In Wiggins v. United States, 261 F.2d 113, 119 (5th Cir. 1958), the court upheld the right to an exemption of one who had shown that "he stood in the relation of a religious leader to other members of his faith, in a capacity comparable to that of an assistant pastor."Summary of this case from United States v. Hull
November 26, 1958.
Victor V. Blackwell, Covington, La., for appellant.
Ralph Kennamer, U.S. Atty., Thomas M. Haas, Asst. U.S. Atty., Mobile, Ala., for appellee.
Before RIVES, BROWN and WISDOM, Circuit Judges.
This is another case in which a Jehovah's Witness claims an exemption from selective service on the ground that he is a minister. The Court's review is directed to determining whether there was any basis in fact for the local draft board's denial of the ministerial exemption to the registrant.
Elmer Wiggins, defendant, of Bay Minette, Alabama, claimed an exemption as a minister and also claimed status as a conscientious objector. His local board classified him as a conscientious objector, denying him the ministerial exemption. On refusing to perform the civilian duty prescribed for him as a conscientious objector, Wiggins was indicted for violating the Universal Military Training and Service Act, 50 U.S.C.A.Appendix, § 462. He was tried without a jury, convicted, and sentenced to serve two years in the custody of the Attorney General of the United States. He appeals to this Court. We reverse the judgment of the district court.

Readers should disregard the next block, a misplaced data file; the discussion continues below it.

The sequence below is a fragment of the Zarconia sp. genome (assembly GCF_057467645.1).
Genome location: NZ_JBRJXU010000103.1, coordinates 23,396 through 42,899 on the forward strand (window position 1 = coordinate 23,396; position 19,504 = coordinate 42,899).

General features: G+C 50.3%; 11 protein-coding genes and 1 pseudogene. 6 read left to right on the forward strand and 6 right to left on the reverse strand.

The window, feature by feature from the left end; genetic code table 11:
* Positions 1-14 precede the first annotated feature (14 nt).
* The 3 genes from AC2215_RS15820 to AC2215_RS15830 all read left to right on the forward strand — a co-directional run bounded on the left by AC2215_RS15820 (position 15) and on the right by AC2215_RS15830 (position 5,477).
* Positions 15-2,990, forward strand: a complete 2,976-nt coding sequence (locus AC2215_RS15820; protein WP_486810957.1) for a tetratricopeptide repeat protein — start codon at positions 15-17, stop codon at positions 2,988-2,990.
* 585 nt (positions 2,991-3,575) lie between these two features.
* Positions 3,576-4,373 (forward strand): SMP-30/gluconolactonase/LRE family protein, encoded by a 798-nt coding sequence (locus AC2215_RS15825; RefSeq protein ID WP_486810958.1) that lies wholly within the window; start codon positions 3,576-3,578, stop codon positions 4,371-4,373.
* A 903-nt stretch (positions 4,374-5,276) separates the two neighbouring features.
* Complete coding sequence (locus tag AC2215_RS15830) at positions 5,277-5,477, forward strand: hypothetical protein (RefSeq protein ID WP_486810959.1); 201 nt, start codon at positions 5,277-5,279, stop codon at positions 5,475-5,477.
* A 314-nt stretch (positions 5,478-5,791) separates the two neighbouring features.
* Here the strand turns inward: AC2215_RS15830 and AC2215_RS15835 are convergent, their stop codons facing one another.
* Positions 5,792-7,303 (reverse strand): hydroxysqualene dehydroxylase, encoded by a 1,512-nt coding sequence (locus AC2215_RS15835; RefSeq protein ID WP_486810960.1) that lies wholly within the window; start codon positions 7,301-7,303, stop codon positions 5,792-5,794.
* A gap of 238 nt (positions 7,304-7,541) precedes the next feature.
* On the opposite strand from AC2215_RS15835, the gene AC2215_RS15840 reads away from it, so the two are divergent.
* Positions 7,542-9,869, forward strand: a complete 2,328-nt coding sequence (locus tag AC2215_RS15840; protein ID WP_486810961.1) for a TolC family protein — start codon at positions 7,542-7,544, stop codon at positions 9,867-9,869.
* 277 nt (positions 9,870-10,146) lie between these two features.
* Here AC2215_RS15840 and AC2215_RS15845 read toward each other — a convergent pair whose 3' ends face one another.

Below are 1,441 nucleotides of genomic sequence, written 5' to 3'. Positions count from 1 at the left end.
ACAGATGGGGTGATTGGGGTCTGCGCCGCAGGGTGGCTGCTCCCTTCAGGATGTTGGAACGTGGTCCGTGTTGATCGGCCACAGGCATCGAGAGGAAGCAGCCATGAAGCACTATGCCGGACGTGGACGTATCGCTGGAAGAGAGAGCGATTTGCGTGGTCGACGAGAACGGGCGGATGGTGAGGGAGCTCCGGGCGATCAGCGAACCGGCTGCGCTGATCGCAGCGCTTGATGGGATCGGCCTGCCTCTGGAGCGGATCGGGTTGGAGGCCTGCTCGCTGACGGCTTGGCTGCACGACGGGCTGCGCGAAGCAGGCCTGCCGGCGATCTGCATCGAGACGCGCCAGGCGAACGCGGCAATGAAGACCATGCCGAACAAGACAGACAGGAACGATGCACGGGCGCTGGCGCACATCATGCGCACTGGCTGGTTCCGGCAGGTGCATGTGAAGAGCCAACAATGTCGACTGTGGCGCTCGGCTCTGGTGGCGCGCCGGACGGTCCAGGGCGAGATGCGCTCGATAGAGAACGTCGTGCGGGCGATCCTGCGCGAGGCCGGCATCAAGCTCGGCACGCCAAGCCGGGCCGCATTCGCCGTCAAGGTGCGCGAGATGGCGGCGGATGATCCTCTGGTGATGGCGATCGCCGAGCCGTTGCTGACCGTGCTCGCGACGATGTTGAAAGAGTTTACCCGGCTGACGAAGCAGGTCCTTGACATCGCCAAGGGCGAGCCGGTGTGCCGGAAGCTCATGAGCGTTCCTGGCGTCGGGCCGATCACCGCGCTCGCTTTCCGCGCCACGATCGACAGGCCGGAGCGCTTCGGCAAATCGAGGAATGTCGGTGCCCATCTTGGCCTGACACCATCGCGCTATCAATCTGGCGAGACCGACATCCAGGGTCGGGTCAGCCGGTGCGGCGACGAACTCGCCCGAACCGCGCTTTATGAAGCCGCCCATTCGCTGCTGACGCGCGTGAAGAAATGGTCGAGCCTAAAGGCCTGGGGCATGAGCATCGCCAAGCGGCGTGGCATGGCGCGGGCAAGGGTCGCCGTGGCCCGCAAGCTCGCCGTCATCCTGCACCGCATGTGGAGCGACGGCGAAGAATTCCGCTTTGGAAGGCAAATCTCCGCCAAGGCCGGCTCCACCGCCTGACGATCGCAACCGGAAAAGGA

In the Universal Military Training and Service Act Congress limited the scope of judicial review more severely than Congress usually limits review of administrative action. The Act provides that decisions of the local board are "final". 50 U.S.C.A.Appendix, § 460(b)(3). Judicial interpretation of "final" however is that it means something quite short of finality in the congressional grant of jurisdiction to local draft boards. Dickinson, following Estep, has established beyond any argument at this point that "courts may properly insist [that when a local board denies a claimed exemption] there must be some proof that is incompatible with the registrant's proof of exemption"; "a local board loses jurisdiction if there are insufficient facts in the record to support its conclusion". In applying this principle, an expanding group of cases seems to bear out the minority opinion's construction of the majority opinion in Dickinson as to the consequences of the Estep-Dickinson doctrine: "[I]t is not sufficient that the board disbelieve the registrant. The board must find the record affirmative evidence that he has misrepresented his case — evidence which is then put to the test of substantiality by the courts. In short, the board must build a record."